Journal of Crohn’s & colitis 2017 05 02() doi 10.1093/ecco-jcc/jjx056
Background and Aims
Inflammatory bowel disease (IBD) is characterized by a disruption of immune homeostasis, which is tightly regulated to protect against harmful pathogens yet not react to commensal antigens. Animal studies indicate that regulatory T cells (Treg) modulate the immune response to prevent IBD development. Lactoferrin (LF), is an endogenous anti-inflammatory pleiotropic protein secreted at high concentrations in colostrum and at mucosal sites. However, the effect of LF on specific T lymphocyte populations has not been studied. Here, we identify a novel mechanism by which a recombinant human LF, VEN-120, regulates T cell populations in health and disease.
Two murine models of intestinal inflammation, the Dextran sodium sulfate colitis model and the TNFΔARE/+ model of ileitis were used to study the anti-inflammatory and T cell modulating ability of VEN-120. Flow cytometry was used to evaluate T cell populations within the lamina propria and mesenteric lymph nodes, and to evaluate the effect of VEN-120 on CD4+ T cells in vitro.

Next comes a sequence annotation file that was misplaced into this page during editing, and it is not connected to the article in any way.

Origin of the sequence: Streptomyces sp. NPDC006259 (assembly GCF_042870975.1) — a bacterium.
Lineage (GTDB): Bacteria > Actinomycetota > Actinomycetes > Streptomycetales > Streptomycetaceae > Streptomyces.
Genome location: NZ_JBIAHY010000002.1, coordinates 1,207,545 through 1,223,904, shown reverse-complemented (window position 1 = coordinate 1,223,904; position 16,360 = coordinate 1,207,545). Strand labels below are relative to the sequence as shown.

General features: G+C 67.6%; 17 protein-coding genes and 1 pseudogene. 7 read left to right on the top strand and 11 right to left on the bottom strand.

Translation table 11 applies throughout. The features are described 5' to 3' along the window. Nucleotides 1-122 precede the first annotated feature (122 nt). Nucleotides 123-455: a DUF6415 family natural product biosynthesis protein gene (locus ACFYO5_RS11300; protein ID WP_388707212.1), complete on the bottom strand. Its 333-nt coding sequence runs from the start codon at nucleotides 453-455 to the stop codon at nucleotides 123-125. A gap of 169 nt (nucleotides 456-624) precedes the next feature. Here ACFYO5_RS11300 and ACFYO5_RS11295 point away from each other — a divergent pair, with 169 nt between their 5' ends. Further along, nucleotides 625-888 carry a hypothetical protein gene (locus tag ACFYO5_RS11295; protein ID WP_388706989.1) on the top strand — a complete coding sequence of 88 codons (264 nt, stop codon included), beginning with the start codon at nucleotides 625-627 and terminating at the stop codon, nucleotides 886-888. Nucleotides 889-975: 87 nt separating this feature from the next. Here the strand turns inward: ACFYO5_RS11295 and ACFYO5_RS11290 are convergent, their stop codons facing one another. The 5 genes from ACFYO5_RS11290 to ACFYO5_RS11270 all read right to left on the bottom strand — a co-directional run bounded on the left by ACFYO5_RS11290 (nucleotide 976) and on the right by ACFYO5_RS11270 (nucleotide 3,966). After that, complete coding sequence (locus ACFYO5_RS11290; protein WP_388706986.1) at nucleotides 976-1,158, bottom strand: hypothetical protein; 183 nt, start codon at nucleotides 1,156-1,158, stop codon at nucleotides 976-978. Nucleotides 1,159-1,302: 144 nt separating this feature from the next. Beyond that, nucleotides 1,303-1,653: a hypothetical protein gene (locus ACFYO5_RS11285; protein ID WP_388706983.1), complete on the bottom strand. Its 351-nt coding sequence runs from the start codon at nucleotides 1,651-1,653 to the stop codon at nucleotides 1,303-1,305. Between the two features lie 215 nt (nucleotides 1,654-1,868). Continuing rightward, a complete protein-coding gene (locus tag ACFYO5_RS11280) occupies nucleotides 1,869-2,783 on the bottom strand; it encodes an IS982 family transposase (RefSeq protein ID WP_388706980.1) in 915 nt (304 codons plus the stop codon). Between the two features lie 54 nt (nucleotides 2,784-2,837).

VEN-120 reduced inflammation in both models of IBD, accompanied by increased Tregs in the intestinal lamina propria. Treatment of CD4+ T cells in vitro resulted in an upregulation of Treg genes and skewing towards a Treg population. This in vitro T cell skewing translated to an increase of Treg homing to the intestinal lamina propria and associated lymph tissue in healthy mice.
These data provide a novel immunological mechanism by which VEN-120 modulates T cells to restrict inflammatory T cell-driven disease.